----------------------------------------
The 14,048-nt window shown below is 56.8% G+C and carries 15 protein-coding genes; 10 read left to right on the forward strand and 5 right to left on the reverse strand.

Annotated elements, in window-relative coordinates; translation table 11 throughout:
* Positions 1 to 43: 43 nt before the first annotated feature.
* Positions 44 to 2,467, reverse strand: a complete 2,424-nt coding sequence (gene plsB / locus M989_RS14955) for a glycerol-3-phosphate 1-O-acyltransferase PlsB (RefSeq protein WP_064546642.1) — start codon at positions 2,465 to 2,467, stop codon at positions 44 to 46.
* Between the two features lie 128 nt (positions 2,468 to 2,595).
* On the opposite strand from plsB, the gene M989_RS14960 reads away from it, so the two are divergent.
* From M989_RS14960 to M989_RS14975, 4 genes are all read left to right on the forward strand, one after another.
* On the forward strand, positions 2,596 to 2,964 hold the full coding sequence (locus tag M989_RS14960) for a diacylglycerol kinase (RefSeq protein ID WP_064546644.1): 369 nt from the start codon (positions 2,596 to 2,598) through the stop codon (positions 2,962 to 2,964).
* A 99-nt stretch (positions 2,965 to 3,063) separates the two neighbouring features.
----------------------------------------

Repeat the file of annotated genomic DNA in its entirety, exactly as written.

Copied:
The 14,048-nt window shown below is 56.8% G+C and carries 15 protein-coding genes; 10 read left to right on the forward strand and 5 right to left on the reverse strand.

Annotated elements, in window-relative coordinates; translation table 11 throughout:
* Positions 1 to 43: 43 nt before the first annotated feature.
* Positions 44 to 2,467, reverse strand: a complete 2,424-nt coding sequence (gene plsB / locus M989_RS14955) for a glycerol-3-phosphate 1-O-acyltransferase PlsB (RefSeq protein WP_064546642.1) — start codon at positions 2,465 to 2,467, stop codon at positions 44 to 46.
* Between the two features lie 128 nt (positions 2,468 to 2,595).
* On the opposite strand from plsB, the gene M989_RS14960 reads away from it, so the two are divergent.
* From M989_RS14960 to M989_RS14975, 4 genes are all read left to right on the forward strand, one after another.
* On the forward strand, positions 2,596 to 2,964 hold the full coding sequence (locus tag M989_RS14960) for a diacylglycerol kinase (RefSeq protein ID WP_064546644.1): 369 nt from the start codon (positions 2,596 to 2,598) through the stop codon (positions 2,962 to 2,964).
* A 99-nt stretch (positions 2,965 to 3,063) separates the two neighbouring features.